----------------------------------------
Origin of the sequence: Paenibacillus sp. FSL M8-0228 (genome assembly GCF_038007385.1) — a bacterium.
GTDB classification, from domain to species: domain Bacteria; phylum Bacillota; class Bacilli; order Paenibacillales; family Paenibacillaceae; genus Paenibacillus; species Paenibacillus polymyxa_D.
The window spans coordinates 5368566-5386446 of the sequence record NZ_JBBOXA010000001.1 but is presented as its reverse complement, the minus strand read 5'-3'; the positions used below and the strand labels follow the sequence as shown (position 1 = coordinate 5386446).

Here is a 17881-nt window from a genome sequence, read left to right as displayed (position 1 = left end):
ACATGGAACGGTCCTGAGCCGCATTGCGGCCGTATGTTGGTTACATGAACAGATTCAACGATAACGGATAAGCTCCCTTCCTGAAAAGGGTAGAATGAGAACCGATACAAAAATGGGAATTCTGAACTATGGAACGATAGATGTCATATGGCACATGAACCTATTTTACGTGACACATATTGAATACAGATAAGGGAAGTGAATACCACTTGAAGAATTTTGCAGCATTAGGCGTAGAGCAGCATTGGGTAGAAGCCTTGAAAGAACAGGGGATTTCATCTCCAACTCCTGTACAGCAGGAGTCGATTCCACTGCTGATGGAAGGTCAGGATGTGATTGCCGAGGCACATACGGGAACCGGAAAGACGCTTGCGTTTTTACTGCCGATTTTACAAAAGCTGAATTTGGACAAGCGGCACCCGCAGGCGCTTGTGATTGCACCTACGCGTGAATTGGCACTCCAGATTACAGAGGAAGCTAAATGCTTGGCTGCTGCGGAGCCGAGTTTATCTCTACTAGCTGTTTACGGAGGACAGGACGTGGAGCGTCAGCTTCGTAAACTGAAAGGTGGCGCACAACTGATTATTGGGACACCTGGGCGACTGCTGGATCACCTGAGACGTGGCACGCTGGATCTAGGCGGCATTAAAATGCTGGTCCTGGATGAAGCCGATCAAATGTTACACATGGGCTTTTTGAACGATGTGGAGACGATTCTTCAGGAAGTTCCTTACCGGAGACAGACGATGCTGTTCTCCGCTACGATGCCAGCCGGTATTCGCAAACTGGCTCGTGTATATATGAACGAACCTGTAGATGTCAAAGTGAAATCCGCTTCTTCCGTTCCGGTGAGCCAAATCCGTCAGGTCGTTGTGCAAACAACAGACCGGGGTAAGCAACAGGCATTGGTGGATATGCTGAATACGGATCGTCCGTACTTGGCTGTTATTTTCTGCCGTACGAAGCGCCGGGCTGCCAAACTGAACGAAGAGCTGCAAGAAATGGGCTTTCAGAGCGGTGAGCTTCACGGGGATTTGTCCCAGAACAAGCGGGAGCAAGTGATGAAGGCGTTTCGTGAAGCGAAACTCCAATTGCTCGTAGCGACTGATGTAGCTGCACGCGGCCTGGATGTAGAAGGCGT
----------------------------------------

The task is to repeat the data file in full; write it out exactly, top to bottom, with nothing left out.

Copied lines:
Origin of the sequence: Paenibacillus sp. FSL M8-0228 (genome assembly GCF_038007385.1) — a bacterium.
GTDB classification, from domain to species: domain Bacteria; phylum Bacillota; class Bacilli; order Paenibacillales; family Paenibacillaceae; genus Paenibacillus; species Paenibacillus polymyxa_D.
The window spans coordinates 5368566-5386446 of the sequence record NZ_JBBOXA010000001.1 but is presented as its reverse complement, the minus strand read 5'-3'; the positions used below and the strand labels follow the sequence as shown (position 1 = coordinate 5386446).

Here is a 17881-nt window from a genome sequence, read left to right as displayed (position 1 = left end):
ACATGGAACGGTCCTGAGCCGCATTGCGGCCGTATGTTGGTTACATGAACAGATTCAACGATAACGGATAAGCTCCCTTCCTGAAAAGGGTAGAATGAGAACCGATACAAAAATGGGAATTCTGAACTATGGAACGATAGATGTCATATGGCACATGAACCTATTTTACGTGACACATATTGAATACAGATAAGGGAAGTGAATACCACTTGAAGAATTTTGCAGCATTAGGCGTAGAGCAGCATTGGGTAGAAGCCTTGAAAGAACAGGGGATTTCATCTCCAACTCCTGTACAGCAGGAGTCGATTCCACTGCTGATGGAAGGTCAGGATGTGATTGCCGAGGCACATACGGGAACCGGAAAGACGCTTGCGTTTTTACTGCCGATTTTACAAAAGCTGAATTTGGACAAGCGGCACCCGCAGGCGCTTGTGATTGCACCTACGCGTGAATTGGCACTCCAGATTACAGAGGAAGCTAAATGCTTGGCTGCTGCGGAGCCGAGTTTATCTCTACTAGCTGTTTACGGAGGACAGGACGTGGAGCGTCAGCTTCGTAAACTGAAAGGTGGCGCACAACTGATTATTGGGACACCTGGGCGACTGCTGGATCACCTGAGACGTGGCACGCTGGATCTAGGCGGCATTAAAATGCTGGTCCTGGATGAAGCCGATCAAATGTTACACATGGGCTTTTTGAACGATGTGGAGACGATTCTTCAGGAAGTTCCTTACCGGAGACAGACGATGCTGTTCTCCGCTACGATGCCAGCCGGTATTCGCAAACTGGCTCGTGTATATATGAACGAACCTGTAGATGTCAAAGTGAAATCCGCTTCTTCCGTTCCGGTGAGCCAAATCCGTCAGGTCGTTGTGCAAACAACAGACCGGGGTAAGCAACAGGCATTGGTGGATATGCTGAATACGGATCGTCCGTACTTGGCTGTTATTTTCTGCCGTACGAAGCGCCGGGCTGCCAAACTGAACGAAGAGCTGCAAGAAATGGGCTTTCAGAGCGGTGAGCTTCACGGGGATTTGTCCCAGAACAAGCGGGAGCAAGTGATGAAGGCGTTTCGTGAAGCGAAACTCCAATTGCTCGTAGCGACTGATGTAGCTGCACGCGGCCTGGATGTAGAAGGCGT